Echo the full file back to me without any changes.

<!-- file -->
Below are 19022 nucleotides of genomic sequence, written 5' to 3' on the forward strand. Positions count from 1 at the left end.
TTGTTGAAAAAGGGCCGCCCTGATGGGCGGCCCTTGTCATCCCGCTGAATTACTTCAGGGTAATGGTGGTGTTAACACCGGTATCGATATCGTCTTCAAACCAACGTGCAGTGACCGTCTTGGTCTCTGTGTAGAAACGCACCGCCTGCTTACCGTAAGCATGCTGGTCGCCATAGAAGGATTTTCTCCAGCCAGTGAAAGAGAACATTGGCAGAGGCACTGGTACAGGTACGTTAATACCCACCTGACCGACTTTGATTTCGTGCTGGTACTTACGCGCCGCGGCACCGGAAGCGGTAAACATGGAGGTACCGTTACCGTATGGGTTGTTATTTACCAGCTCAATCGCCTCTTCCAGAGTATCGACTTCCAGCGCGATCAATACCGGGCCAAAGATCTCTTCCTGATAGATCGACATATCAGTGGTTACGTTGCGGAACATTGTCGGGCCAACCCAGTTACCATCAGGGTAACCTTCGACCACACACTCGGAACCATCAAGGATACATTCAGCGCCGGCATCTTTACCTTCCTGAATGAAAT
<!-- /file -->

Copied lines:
Below are 19022 nucleotides of genomic sequence, written 5' to 3' on the forward strand. Positions count from 1 at the left end.
TTGTTGAAAAAGGGCCGCCCTGATGGGCGGCCCTTGTCATCCCGCTGAATTACTTCAGGGTAATGGTGGTGTTAACACCGGTATCGATATCGTCTTCAAACCAACGTGCAGTGACCGTCTTGGTCTCTGTGTAGAAACGCACCGCCTGCTTACCGTAAGCATGCTGGTCGCCATAGAAGGATTTTCTCCAGCCAGTGAAAGAGAACATTGGCAGAGGCACTGGTACAGGTACGTTAATACCCACCTGACCGACTTTGATTTCGTGCTGGTACTTACGCGCCGCGGCACCGGAAGCGGTAAACATGGAGGTACCGTTACCGTATGGGTTGTTATTTACCAGCTCAATCGCCTCTTCCAGAGTATCGACTTCCAGCGCGATCAATACCGGGCCAAAGATCTCTTCCTGATAGATCGACATATCAGTGGTTACGTTGCGGAACATTGTCGGGCCAACCCAGTTACCATCAGGGTAACCTTCGACCACACACTCGGAACCATCAAGGATACATTCAGCGCCGGCATCTTTACCTTCCTGAATGAAAT